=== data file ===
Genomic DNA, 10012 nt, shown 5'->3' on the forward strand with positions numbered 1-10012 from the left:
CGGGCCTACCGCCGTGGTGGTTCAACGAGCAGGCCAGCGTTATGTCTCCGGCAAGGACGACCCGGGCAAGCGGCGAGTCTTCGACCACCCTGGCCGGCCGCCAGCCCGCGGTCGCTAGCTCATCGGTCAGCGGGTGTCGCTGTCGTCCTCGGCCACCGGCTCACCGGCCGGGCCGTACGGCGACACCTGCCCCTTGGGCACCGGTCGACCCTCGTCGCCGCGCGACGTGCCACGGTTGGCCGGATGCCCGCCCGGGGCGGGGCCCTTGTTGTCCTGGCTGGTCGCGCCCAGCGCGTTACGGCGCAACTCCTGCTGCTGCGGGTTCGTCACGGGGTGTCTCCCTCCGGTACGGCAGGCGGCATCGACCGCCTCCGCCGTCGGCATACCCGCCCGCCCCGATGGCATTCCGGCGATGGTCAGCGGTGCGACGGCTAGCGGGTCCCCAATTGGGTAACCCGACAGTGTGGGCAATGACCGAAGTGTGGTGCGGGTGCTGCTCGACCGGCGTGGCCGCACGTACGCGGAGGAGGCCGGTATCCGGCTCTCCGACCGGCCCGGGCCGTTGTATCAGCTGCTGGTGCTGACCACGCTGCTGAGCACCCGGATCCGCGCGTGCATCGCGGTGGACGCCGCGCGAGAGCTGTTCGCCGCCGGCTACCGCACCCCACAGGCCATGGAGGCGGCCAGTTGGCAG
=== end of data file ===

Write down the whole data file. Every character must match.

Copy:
Genomic DNA, 10012 nt, shown 5'->3' on the forward strand with positions numbered 1-10012 from the left:
CGGGCCTACCGCCGTGGTGGTTCAACGAGCAGGCCAGCGTTATGTCTCCGGCAAGGACGACCCGGGCAAGCGGCGAGTCTTCGACCACCCTGGCCGGCCGCCAGCCCGCGGTCGCTAGCTCATCGGTCAGCGGGTGTCGCTGTCGTCCTCGGCCACCGGCTCACCGGCCGGGCCGTACGGCGACACCTGCCCCTTGGGCACCGGTCGACCCTCGTCGCCGCGCGACGTGCCACGGTTGGCCGGATGCCCGCCCGGGGCGGGGCCCTTGTTGTCCTGGCTGGTCGCGCCCAGCGCGTTACGGCGCAACTCCTGCTGCTGCGGGTTCGTCACGGGGTGTCTCCCTCCGGTACGGCAGGCGGCATCGACCGCCTCCGCCGTCGGCATACCCGCCCGCCCCGATGGCATTCCGGCGATGGTCAGCGGTGCGACGGCTAGCGGGTCCCCAATTGGGTAACCCGACAGTGTGGGCAATGACCGAAGTGTGGTGCGGGTGCTGCTCGACCGGCGTGGCCGCACGTACGCGGAGGAGGCCGGTATCCGGCTCTCCGACCGGCCCGGGCCGTTGTATCAGCTGCTGGTGCTGACCACGCTGCTGAGCACCCGGATCCGCGCGTGCATCGCGGTGGACGCCGCGCGAGAGCTGTTCGCCGCCGGCTACCGCACCCCACAGGCCATGGAGGCGGCCAGTTGGCAG